The most-recent and most-obvious example of how terrible January decision making can be is the 2011 menage-a-transfer involving Fernando Torres and Andy Carroll. On the last day of the window, Chelsea bought Torres, the epitome of the flashy but flaky Euro striker, from Liverpool for $80 million, which Liverpool then used to purchase Carroll, who is little more than a battering ram of a head and left foot, from Newcastle for $56 million. The Torres deal broke the British transfer record, and the Carroll deal would’ve broken it, too, had it not been for Torres. (Remember that the teams also then had to sign each player to a contract, in addition to paying the transfer fee. Mucho $$$.) Fast-forward to today: the pair have scored a total of 21 goals in the two years since the move. (For reference, Robin Van Persie has scored 18 goals this season. Manchester United bought him for $31 million over the summer.) Torres appears to be on his way out at Chelsea, while Carroll isn’t even on Liverpool’s roster right now; he’s on loan at fellow Premier League club West Ham. Neither move was a sure bet at the time—Torres was clearly battling an injury, Carroll an unproven player — which just makes the enormous sums paid for both guys all the more January-esque.
Even though it pulled off the highway robbery that was that Carroll sale, Newcastle isn’t off the hook, either. A year removed from nearly finishing in the top four in England — which insures placement in the prestigious and lucrative UEFA Champions League — they’ve fallen to 16th place, and their January response has been to buy every B-level French player in the world (is your name Jean-Luc or Moussa? Do you have feet? Expect a call), to the tune of $23 million for five (at best) fringe guys. Elsewhere: Tottenham bought a German player who they’ve already signed and who would have been arriving in the summer anyway, basically paying $2.4 million so he could play the last 15 games of this season; Galatasaray of Turkey signed Dutch attacking-midfielder Wesley Sneijder for $10 million, and he hasn’t played soccer since the end of September; and QPR, who are in last place in the EPL, spent a club-record $12.5-million on a 26-year-old French striker who’d scored two goals this season. (Meanwhile, one of their starting centerbacks is the head coach of an MLS team in Canada and plans to leave the team in February. Yes, really.)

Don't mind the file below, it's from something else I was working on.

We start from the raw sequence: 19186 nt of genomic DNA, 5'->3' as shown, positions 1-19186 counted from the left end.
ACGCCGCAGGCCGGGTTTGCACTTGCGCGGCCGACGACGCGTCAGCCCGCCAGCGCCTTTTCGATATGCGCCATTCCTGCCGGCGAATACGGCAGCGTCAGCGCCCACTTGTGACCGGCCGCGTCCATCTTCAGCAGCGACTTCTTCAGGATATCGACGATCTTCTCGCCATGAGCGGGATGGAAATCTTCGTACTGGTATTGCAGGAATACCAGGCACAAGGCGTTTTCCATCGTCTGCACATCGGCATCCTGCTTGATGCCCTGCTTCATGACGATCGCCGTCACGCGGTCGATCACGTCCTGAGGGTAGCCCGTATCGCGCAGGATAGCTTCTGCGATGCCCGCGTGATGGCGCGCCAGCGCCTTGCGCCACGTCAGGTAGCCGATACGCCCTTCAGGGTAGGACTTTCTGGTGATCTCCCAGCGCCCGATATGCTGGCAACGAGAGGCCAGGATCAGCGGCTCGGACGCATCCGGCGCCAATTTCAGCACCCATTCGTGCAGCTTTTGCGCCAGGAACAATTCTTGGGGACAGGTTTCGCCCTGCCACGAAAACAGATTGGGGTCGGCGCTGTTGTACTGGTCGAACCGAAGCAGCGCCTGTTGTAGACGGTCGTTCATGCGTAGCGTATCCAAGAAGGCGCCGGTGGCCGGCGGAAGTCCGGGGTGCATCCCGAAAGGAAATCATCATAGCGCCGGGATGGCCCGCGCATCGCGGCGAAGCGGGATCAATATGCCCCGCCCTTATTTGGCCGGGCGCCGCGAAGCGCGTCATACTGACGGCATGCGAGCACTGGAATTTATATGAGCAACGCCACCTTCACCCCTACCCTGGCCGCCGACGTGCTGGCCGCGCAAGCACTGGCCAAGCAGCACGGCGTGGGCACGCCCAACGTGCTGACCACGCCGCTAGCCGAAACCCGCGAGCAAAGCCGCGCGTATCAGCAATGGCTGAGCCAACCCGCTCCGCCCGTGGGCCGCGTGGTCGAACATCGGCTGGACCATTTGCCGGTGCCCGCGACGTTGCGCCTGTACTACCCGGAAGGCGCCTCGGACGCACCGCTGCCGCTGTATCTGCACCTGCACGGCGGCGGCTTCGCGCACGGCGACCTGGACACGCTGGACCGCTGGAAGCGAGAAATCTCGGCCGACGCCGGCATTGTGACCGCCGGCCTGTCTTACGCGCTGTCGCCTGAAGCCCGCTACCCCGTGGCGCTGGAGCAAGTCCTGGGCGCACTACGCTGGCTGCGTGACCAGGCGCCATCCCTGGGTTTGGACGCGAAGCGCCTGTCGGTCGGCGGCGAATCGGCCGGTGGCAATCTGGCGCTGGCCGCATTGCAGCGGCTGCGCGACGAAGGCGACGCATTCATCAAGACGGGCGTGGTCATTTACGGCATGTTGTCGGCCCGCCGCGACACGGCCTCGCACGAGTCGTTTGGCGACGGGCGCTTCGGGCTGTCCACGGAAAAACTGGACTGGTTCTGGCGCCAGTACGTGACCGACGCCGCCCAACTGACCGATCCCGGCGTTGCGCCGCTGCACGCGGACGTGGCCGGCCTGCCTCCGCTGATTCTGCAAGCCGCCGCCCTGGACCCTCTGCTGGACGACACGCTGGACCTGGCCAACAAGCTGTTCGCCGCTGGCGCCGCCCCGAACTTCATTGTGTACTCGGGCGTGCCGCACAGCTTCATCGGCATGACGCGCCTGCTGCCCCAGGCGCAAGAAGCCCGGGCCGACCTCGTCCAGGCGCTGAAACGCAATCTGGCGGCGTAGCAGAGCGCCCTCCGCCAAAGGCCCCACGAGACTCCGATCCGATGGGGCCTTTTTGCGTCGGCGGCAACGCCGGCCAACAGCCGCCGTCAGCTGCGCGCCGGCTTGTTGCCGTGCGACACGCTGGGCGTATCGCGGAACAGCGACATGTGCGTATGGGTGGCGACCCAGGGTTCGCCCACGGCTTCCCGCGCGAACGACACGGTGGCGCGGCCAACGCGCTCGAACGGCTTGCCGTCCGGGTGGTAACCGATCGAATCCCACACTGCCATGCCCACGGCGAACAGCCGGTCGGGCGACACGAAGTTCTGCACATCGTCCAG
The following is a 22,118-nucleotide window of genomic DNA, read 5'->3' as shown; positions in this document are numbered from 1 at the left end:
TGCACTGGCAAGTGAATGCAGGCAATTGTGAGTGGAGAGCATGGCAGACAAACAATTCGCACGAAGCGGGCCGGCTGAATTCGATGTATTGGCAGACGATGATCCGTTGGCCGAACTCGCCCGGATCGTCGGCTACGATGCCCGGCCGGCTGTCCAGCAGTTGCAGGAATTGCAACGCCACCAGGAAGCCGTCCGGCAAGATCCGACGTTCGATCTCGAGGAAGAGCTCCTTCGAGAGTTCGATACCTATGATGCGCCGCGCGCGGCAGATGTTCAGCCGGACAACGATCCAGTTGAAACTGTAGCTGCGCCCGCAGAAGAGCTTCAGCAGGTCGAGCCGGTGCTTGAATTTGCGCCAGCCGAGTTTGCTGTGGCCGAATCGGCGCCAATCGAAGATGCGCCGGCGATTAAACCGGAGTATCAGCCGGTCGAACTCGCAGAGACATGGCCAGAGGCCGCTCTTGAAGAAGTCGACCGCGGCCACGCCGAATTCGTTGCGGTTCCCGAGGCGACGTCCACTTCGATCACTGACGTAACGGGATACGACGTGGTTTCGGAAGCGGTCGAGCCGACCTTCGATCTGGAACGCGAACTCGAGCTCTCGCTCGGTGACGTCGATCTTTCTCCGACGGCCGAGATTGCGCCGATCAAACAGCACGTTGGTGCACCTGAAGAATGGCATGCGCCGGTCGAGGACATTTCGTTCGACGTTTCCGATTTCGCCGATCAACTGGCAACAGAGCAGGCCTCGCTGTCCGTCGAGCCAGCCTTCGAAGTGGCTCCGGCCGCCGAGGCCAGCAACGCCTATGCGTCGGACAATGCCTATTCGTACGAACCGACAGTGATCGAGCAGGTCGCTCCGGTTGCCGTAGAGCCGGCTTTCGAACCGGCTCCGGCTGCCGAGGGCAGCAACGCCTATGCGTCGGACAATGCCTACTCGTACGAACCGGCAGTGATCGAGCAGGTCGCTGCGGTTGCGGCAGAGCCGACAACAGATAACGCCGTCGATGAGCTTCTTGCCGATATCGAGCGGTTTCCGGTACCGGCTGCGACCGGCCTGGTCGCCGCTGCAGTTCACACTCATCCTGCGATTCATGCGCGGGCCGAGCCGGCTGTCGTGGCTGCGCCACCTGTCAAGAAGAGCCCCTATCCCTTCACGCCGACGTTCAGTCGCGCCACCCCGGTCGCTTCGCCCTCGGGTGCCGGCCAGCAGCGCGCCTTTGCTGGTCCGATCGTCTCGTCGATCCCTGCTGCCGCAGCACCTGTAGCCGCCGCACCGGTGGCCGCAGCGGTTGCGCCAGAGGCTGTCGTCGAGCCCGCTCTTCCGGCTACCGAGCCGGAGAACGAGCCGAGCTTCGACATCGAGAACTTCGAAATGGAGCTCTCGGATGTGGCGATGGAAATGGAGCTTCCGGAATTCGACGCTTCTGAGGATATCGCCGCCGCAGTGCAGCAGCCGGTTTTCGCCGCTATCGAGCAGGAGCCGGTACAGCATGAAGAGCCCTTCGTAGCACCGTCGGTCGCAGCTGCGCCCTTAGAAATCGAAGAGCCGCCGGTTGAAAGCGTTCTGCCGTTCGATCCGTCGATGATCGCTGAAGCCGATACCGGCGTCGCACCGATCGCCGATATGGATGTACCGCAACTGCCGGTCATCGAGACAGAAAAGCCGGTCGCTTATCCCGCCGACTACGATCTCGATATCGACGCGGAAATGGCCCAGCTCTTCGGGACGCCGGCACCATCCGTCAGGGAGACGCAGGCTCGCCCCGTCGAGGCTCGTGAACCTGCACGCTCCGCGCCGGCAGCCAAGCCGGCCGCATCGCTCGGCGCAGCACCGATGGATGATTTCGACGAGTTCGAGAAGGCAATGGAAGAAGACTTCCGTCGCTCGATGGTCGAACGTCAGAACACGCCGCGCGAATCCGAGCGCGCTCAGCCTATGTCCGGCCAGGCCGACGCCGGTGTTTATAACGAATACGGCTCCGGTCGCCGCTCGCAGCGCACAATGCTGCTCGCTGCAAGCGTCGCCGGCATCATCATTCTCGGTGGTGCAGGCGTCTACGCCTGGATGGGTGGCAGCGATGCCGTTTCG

Player-movement intrigue is a nice way to pass the time, but in American free agency — and during the summer soccer window — the sideshow is our only lifeline to the game. At those points all the rumor-mongering in the world is never satisfying. In January, however, the season goes on and any transfer nonsense can be tuned out or feasted upon at your discretion. Sometimes, you can cackle knowingly as your team takes advantage of some desperate swap partner. And during those dark stretches, when it’s your team scrambling to sign an aged David Beckham? Then you can grit your teeth, try and talk yourself into it, and, when that fails, just go and watch a game.
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Pretty sound article, until you actually started talking about the quality of players. Newcastle’s “B-level French players” include Debuchy (regular starter in the French national team), Yanga-Mbiwa (won ligue 1 last year and one of the most promising young defenders in Europe) and Sissoko (highly rated, first choice for Toulouse, who they got for massive a bargain). I’m not a Newcastle fan but you’ve sold them short there.